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14 CASE STUDIES of both regular time and overtime worked, rendering a home- worker handbook superfluous, American Express has petitioned the Wage and Hours Division of the Department of Labor for a waiver of this requirement. RECRUITMENT AND TRAINING The New York City Private Industry Council (PIC) is one of the institutions originally created by Congress under Comprehensive Employment and Training Act (CETA) programs to find ways to train the chronically unemployed for unsubsidized j obs within the private sector. PIC heard of Project Homebound while we were formulating recruitment and training strategies and notified American Ex- press of the availability of 10 fully trained, physically disabled, homebound word processing operators. These operators had been trained by Brooklyn College in an earlier PIC-directed project sponsored by the Equitable Life Assurance Society. The participants in the Equitable program had been carefully screened, evaluated, and trained. From an initial 200 applicants, 43 were accepted for evaluation. The final screening provided 14 trainees, all of whom completed the training program with excep- tional success. Equitable hired 4 of these 14 graduates and worked actively with PIC to place the remaining 10 within the private sector. After a visit to home sites, these 10 graduates were retained for the Project Homebound pilot. MANAGEMENT OF HOME-BASED STAFF The electronic cottage concept encompasses the relative isola- tion of the home-based work environment. Management must look at the sociopsychological implications of this situation. It requires formal study by social scientists and business manage- ment theorists. In the meantime, there are only the data from a small number of programs on which to rely. Standard management practices and techniques are, for the most part, inapplicable. Remote staff management is an un- charted course, and "telemanaging" has as yet no proven set of guidelines. The need for special training in effective and efficient teleworking techniques became apparent during the Project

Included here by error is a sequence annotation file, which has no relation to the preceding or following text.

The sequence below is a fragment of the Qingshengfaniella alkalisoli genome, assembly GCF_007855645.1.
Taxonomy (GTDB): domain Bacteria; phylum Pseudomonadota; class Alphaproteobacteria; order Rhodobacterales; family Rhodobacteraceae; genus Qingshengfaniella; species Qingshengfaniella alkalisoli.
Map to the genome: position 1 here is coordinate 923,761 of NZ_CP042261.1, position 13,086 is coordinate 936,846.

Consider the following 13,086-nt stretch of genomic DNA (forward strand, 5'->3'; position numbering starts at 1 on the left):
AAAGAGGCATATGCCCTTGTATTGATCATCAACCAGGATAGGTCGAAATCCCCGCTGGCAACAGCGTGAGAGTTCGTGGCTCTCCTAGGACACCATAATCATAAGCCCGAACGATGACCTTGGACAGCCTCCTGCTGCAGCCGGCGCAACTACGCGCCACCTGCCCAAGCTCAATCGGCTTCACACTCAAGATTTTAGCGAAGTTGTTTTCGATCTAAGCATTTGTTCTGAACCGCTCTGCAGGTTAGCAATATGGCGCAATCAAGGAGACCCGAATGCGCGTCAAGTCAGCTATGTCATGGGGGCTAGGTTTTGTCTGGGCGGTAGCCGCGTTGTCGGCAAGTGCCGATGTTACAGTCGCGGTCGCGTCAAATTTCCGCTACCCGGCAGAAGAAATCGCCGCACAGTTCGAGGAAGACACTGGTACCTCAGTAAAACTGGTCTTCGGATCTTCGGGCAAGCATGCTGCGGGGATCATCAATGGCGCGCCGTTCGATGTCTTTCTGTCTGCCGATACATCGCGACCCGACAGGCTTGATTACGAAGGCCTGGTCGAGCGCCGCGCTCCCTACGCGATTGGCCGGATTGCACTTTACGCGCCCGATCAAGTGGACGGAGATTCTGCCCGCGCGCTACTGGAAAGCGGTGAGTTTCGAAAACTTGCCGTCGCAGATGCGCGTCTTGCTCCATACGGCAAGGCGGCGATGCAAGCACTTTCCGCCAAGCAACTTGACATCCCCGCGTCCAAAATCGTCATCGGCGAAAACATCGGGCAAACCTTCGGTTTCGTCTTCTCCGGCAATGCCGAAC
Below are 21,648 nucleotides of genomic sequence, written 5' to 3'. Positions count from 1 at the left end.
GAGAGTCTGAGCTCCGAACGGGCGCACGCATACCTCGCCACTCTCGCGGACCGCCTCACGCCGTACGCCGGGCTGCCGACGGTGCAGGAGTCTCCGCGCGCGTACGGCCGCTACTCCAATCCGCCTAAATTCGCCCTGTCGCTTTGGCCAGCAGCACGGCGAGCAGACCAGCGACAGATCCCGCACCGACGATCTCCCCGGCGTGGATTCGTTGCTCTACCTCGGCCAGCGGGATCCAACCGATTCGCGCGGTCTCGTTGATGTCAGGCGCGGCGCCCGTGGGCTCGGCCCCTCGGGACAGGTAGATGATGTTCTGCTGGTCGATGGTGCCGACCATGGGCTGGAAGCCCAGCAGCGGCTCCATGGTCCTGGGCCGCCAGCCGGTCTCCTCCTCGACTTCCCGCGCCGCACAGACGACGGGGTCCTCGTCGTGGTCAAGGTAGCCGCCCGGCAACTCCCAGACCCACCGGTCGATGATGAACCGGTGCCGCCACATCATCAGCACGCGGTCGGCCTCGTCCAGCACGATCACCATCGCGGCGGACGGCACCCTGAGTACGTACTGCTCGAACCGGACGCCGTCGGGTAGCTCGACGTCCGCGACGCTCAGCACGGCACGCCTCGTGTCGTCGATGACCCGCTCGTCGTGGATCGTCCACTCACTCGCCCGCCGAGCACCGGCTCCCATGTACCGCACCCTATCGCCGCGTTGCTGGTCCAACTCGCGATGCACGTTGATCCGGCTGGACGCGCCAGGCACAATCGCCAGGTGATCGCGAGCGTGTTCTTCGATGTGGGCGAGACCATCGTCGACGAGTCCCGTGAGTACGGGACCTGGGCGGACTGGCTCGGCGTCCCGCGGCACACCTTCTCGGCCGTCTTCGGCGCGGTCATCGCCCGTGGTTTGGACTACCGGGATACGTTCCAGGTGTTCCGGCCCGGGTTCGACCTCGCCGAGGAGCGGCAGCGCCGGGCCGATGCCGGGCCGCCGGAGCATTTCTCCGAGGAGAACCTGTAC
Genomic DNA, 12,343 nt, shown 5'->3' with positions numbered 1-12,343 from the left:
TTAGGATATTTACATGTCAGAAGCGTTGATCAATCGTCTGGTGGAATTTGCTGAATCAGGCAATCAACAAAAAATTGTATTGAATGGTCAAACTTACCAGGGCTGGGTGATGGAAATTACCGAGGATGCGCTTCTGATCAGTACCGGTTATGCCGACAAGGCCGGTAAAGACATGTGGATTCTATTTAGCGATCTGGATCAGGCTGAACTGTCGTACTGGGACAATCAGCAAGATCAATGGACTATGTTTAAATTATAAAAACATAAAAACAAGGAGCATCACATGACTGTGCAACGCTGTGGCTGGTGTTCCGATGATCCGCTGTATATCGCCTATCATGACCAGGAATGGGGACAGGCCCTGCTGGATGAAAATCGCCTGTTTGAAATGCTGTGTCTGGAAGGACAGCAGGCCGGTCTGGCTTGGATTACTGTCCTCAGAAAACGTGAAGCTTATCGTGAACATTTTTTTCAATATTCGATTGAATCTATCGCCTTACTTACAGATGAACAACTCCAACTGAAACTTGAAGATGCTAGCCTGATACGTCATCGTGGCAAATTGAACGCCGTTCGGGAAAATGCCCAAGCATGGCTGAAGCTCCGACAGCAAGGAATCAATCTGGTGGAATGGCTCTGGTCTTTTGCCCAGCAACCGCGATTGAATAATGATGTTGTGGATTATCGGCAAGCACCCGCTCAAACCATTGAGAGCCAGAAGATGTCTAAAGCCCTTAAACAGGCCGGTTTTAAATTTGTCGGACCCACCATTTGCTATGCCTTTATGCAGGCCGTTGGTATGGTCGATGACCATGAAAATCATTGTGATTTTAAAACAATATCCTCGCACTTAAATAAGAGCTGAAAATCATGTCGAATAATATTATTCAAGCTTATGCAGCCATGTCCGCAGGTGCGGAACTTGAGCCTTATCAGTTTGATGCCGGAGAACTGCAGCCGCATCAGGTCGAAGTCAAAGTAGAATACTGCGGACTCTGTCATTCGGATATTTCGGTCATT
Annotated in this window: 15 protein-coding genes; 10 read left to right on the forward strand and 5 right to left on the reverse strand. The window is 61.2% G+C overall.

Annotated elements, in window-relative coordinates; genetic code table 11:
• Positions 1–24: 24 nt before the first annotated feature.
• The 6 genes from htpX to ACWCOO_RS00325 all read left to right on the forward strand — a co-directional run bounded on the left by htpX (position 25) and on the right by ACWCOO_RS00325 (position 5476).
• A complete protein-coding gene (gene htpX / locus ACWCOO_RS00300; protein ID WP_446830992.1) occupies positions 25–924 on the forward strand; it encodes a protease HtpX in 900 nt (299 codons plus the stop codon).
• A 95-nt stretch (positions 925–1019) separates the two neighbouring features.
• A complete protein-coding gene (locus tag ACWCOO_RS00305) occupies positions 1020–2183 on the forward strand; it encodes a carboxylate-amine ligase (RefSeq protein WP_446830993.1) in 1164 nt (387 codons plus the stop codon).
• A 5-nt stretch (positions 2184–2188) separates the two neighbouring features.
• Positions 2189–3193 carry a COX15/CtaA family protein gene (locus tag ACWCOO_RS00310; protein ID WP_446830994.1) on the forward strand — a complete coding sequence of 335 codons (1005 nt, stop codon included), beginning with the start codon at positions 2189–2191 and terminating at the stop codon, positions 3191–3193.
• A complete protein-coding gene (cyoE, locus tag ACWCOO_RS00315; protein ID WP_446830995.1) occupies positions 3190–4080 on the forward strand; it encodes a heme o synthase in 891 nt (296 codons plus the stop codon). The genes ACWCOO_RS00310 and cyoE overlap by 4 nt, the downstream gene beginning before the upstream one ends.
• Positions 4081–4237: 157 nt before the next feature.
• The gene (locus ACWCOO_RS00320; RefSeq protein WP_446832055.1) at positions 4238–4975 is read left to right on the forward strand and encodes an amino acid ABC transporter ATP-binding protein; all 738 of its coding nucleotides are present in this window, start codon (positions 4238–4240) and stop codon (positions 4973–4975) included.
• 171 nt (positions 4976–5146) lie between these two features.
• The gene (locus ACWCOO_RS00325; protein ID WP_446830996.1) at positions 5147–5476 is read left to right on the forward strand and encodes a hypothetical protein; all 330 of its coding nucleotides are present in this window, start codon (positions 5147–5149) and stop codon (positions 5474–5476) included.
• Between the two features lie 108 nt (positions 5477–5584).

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AAlERICAAT EXPRESS COMPANY 15 Homebound pilot. Succinct instructions ant! answers to ques- tions are essential, as is control of conversations. Office acculturation, the subconscious absorption of working knowledge as opposed to that acquired through a direct learning process, is an informal but very important part of developing knowledge. In the absence of the information exchange provided in a traditional workplace, goocl communications become crucial. Instructions to home-based workers must be explicit, ~nc3 expec- tations fully and clearly defined, until total familiarity with the standards and specific requirements of a company can be assured. The predictions of Toffler and the Center for Futures Research at the University of Southern California have the ring of real pos- sibility. There is no question that computer technology is a gov- erning factor in the direction our lives will take in the future. Ad experiments with the electronic cottage concept have tested the technology of commuting to work via telephone lines. When weighed against initial expectations, not all of the efforts have been considered totally successful, but none can be considered total failures. Put in perspective, each was a visionary exercise, a ground-level test of an advanced concept of the future. Project Homebound and other similar experiments have pro- vided invaluable knowledge on which to base further efforts.